A thick layer of pine bark does the trick. Then hand pulling. There is no other safe way.

    Bookmark   April 24, 2008 at 3:14PM
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katefisher(Z7_NorthernCA)

How do you do the RoundUp paint thing? I think I am going to have to use that method to get rid of some Queen Anne Lace which is mixed in with a baby clematis. I tried digging, digging, digging last year to no avail. Now I must resort to something harsher.

Kate

    Bookmark   April 24, 2008 at 3:42PM
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aggierose

I actually don't have any weeds at all in my rose bed. I don't know why. I don't use mulch, just a thick layer of compost and manure. Maybe no weeds is one benefit of my bed being surrounded by concrete on all 4 sides.

    Bookmark   April 24, 2008 at 3:49PM
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kandm(8b coastal alabama)

There is an amazing tool called GrandPa's Weeder that works they sell it at www.cleanairgardening.com/grandpa.html and also either at qvc or hsn.

    Bookmark   April 24, 2008 at 3:58PM
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dan_keil_cr Keil(Illinois z5)

Digging in the soil just brings up more weed seeds to sprout. The cycle has to be stopped. Cultivate, then put Preen on. It will leave a chemical barrier that will stop annual seeds from sprouting. Note is you disturb the chemical barrier, it will have to be applied again to that area

    Bookmark   April 24, 2008 at 4:07PM
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jim_w_ny(Zone 5a)

I'm using a very small shovel, about 6" deep. Frankly I don't see any small roots. The point of spading is to turn over the soil, burying the weeds that die along with their roots. Try it!

When did it get modern to not cultivate the soil? We have survived on this planet by cultivating it. The micro whatever are every where in the soil and a bit of stirring will not kill them or disturb them.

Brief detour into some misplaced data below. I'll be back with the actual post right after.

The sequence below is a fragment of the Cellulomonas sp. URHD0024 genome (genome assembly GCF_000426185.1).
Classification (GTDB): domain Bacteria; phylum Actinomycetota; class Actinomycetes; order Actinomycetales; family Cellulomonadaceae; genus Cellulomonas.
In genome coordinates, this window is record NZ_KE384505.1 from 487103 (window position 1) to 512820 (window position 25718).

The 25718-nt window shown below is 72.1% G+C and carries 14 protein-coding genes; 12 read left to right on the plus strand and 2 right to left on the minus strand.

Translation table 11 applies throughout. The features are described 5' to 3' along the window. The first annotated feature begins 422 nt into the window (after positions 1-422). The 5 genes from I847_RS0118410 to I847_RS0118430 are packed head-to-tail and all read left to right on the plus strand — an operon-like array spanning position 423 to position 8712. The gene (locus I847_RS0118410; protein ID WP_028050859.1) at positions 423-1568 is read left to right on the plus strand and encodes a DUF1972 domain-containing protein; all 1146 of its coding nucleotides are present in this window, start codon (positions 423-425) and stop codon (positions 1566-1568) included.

And surely using chemicals no matter how carefully used will not be better than cultivating.

    Bookmark   April 24, 2008 at 5:58PM
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sammy zone 7 Tulsa

I have been weeding, and it is very time consuming.
I think Preen destroyed my columbine, and some other flowers. Wasn't it Malcolm Manners who indicated that Round Up may travel on mulch?

I have a spade fork (small for women), and I put it into the soil, and lift gently. That makes it easier to get the weeds out. I must do this every spring, but it gets rather tedious when it gets hot in the summer.

Sammy

    Bookmark   April 24, 2008 at 6:55PM
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jardineratx

Actually, I did maintain 2 long borders by spading the soil for a couple of years. I theorized that the green material being turned into the soil would help condition/amend it. I actually think it did help. Normally when the soil is turned, dormant weed seeds are exposed and many will germinate; however, after repeated cultivation the germination rate lowers significantly. Because of the size of the beds, it became too much work to continue to cultivate, so I spread a little preen, applied a nice layer of mulch and my weed problems have been relatively minimal since then. I am sure, of course, many others have other opinions on this approach.
Molly

    Bookmark   April 24, 2008 at 7:17PM
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catsrose(VA 6)